Zimbabwe Human Rights Commission (ZHRC) Press Statement on the International Women’s Day, 8 March 2022

Theme: Gender Equality Today for a Sustainable Tomorrow

The Zimbabwe Human Rights Commission (ZHRC) which is the National Human Rights Institution (NHRI) and Public Protector for Zimbabwe joins the Government of Zimbabwe, other stakeholders and the rest of the world in commemorating International Women’s Day (IWD), 2022. International Women’s Day has been celebrated by the United Nations (UN) annually on 8 March since 1975. The day is also known as the United Nations (UN) Day for Women’s Rights and International Peace. The annual commemorations serve to focus attention on the rights of women around the world, and highlights women’s issues globally focusing on their historical, cultural and political achievements. The day is also celebrated in support of taking action against gender inequality around the world.

The UN theme for IWD 2022 commemorations is: Gender Equality Today for a Sustainable Tomorrow. The theme recognises the invaluable role of women and girls towards achievement of sustainable development within the context of climate change. Zimbabwe is party to the 17 Sustainable Development Goals adopted by the United Nations in 2015 and intended to be achieved by 2030, are the ‘blueprint to achieve a better and more sustainable future for all.’ Sustainable Development Goal 13 is on climate action and calls upon nations to take urgent action to combat climate change and its impacts. Section 73 of the Constitution of Zimbabwe (Amendment 20) guarantees sustainable development in terms of environmental rights, that is the right to an environment not harmful to health or wellbeing and protected for the benefit of present and future generations.

Almost all countries have experienced and suffered the drastic effects of climate change. Zimbabwe is no exception, and the detrimental effects of climate change have been felt in the short – term through natural hazards such as cyclones, floods, droughts and tropical storms and in the long term through gradual degradation of the environment. The adverse effects of these events are felt in many facets of people’s lives in relation to loss of life, destruction of infrastructure and property, food insecurity, and scarcity of water resources and other natural resources. These effects have been worsened by the devastating impact of the COVID -19 pandemic. Climate change, thus impacts negatively on several rights guaranteed in the Declaration of Rights in the Constitution of Zimbabwe that include the right to life, the right to healthcare, the right to education, the right to property, the right to safe, clean and portable water, the right to sufficient food and environmental rights.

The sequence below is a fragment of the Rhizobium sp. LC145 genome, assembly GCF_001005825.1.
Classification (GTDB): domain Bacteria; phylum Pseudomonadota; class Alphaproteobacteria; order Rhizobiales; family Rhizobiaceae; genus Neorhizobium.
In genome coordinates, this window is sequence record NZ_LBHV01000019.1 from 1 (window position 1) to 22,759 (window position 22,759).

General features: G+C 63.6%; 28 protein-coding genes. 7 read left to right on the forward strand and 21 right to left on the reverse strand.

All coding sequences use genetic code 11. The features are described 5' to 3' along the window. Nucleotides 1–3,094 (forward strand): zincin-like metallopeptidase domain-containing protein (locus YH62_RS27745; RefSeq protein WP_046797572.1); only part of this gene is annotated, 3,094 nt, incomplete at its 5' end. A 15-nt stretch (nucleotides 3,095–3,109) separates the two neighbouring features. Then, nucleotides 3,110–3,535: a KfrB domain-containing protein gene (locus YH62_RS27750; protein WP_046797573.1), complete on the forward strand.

These effects of climate change are mainly felt by poor rural communities. In many of these contexts women and girls are more vulnerable to the adverse effects of climate change as globally they constitute the majority of the world’s poor and are more dependent on natural resources for their livelihoods that are threatened by climate change. Because women perform care giving gender- based roles, they shoulder the greater challenges arising from the negative impacts of climate change as they are charged with the responsibility to secure water, food and wood for cooking and heating. When coupled with unequal access to resources, and to decision making processes, women, particularly in rural areas are in a position where they are disproportionally affected by climate change.

As the nation commemorates IWD, ZHRC reminds that so much as women are vulnerable to climate change effects they are also effective actors or agents of change in relation to both mitigation and adaptation. Women often have a strong body of knowledge and expertise that can be used in climate change mitigation, disaster reduction and adaptation strategies. In addition, women’s responsibilities as stewards of natural resources in communities and in household resources, positions them well to contribute to the livelihood strategies adapted to changing environmental realities. SDG 5 urges State Parties to achieve gender equality and empower all women and girls in all aspects including ending gender disparities, eliminating violence against women and girls, eliminating early and forced marriages and securing equal participation and opportunities. It is therefore important to identify gender sensitive strategies taking cognisance of equitable participation of women in decision making processes to respond to the environmental and humanitarian crises caused by climate change. There should be gender equality today for a sustainable tomorrow.

Source: Zimbabwe Human Commission

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